The Cambridge History of Japanese Literature provides, for the first time, a history of Japanese literature with comprehensive coverage of the premodern and modern eras in a single volume. The book is arranged topically in a series of short, accessible chapters for easy access and reference, giving insight into both canonical texts and many lesser known, popular genres, from centuries-old folk literature to the detective fiction of modern times. The various period introductions provide an overview of recurrent issues that span many decades, if not centuries. The book also places Japanese literature in a wider East Asian tradition of Sinitic writing and provides comprehensive coverage of women's literature as well as new popular literary forms, including manga (comic books). An extensive bibliography of works in English enables readers to continue to explore this rich tradition through translations and secondary reading.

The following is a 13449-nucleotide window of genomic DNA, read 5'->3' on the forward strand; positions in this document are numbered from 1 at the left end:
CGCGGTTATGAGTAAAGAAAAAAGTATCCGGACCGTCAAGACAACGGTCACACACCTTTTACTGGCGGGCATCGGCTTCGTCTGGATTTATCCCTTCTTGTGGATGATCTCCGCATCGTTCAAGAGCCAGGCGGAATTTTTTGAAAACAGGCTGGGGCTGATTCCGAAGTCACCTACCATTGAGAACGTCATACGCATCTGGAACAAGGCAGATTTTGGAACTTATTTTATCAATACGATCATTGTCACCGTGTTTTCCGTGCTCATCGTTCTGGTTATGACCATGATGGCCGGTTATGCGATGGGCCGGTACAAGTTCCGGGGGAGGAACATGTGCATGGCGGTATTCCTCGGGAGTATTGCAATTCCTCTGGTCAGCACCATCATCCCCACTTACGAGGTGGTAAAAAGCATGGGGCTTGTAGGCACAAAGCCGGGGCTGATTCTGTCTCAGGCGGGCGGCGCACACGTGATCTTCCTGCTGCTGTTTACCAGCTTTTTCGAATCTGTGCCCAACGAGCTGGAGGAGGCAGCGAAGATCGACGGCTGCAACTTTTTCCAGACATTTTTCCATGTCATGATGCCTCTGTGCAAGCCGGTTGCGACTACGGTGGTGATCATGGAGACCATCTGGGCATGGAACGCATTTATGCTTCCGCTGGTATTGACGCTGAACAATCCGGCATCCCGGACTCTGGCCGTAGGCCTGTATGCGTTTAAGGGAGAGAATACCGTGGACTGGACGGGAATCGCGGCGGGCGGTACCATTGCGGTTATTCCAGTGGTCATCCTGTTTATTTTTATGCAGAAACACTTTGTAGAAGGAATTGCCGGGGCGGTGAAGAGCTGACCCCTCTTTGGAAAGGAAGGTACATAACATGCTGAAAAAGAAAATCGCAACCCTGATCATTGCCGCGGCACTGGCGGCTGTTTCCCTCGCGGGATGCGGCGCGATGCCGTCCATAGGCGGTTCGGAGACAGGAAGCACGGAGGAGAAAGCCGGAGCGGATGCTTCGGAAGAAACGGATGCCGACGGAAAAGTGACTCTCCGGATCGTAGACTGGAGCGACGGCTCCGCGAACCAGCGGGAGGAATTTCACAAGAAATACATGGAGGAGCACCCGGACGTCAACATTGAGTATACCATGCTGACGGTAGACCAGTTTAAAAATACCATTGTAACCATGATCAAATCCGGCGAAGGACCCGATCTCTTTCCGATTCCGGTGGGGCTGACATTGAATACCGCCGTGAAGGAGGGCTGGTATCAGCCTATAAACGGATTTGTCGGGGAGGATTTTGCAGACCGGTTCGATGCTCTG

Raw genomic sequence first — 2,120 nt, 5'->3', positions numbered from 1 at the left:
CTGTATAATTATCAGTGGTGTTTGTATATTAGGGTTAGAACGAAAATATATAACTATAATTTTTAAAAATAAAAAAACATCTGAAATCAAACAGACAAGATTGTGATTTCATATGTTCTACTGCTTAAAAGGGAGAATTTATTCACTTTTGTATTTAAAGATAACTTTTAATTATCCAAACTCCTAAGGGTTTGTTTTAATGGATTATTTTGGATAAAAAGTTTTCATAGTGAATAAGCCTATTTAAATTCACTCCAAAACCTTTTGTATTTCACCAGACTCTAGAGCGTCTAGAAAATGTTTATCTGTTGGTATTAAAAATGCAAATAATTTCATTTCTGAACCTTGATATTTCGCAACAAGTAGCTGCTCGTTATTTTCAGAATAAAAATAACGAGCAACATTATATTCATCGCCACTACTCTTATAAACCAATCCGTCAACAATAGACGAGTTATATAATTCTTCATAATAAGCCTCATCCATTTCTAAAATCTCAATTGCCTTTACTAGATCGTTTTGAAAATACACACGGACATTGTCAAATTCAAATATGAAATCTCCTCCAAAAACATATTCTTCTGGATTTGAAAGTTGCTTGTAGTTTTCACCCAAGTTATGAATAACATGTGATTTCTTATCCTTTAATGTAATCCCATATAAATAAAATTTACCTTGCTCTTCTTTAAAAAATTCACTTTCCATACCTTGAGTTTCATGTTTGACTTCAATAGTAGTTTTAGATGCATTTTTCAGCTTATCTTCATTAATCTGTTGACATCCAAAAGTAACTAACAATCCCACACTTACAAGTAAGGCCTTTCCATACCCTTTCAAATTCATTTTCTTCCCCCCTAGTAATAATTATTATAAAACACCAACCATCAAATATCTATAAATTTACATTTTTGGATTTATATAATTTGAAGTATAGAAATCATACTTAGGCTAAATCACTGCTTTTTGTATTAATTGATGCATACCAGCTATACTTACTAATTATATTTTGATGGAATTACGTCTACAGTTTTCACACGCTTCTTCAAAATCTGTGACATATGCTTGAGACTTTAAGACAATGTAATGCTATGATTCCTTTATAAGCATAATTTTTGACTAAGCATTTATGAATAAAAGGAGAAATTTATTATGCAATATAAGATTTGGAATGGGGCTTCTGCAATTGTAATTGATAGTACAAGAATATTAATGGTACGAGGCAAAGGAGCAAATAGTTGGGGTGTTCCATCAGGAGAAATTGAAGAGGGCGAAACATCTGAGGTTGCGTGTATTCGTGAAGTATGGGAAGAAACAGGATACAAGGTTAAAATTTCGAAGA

Table of Contents
Part I. The Ancient Period (Beginnings to 794); Part II. The Heian Period (794–1185); Part III. The Medieval Period (1185–1600); Part IV. The Edo Period (1600–1867); Part V. The Modern Period (1868 to Present).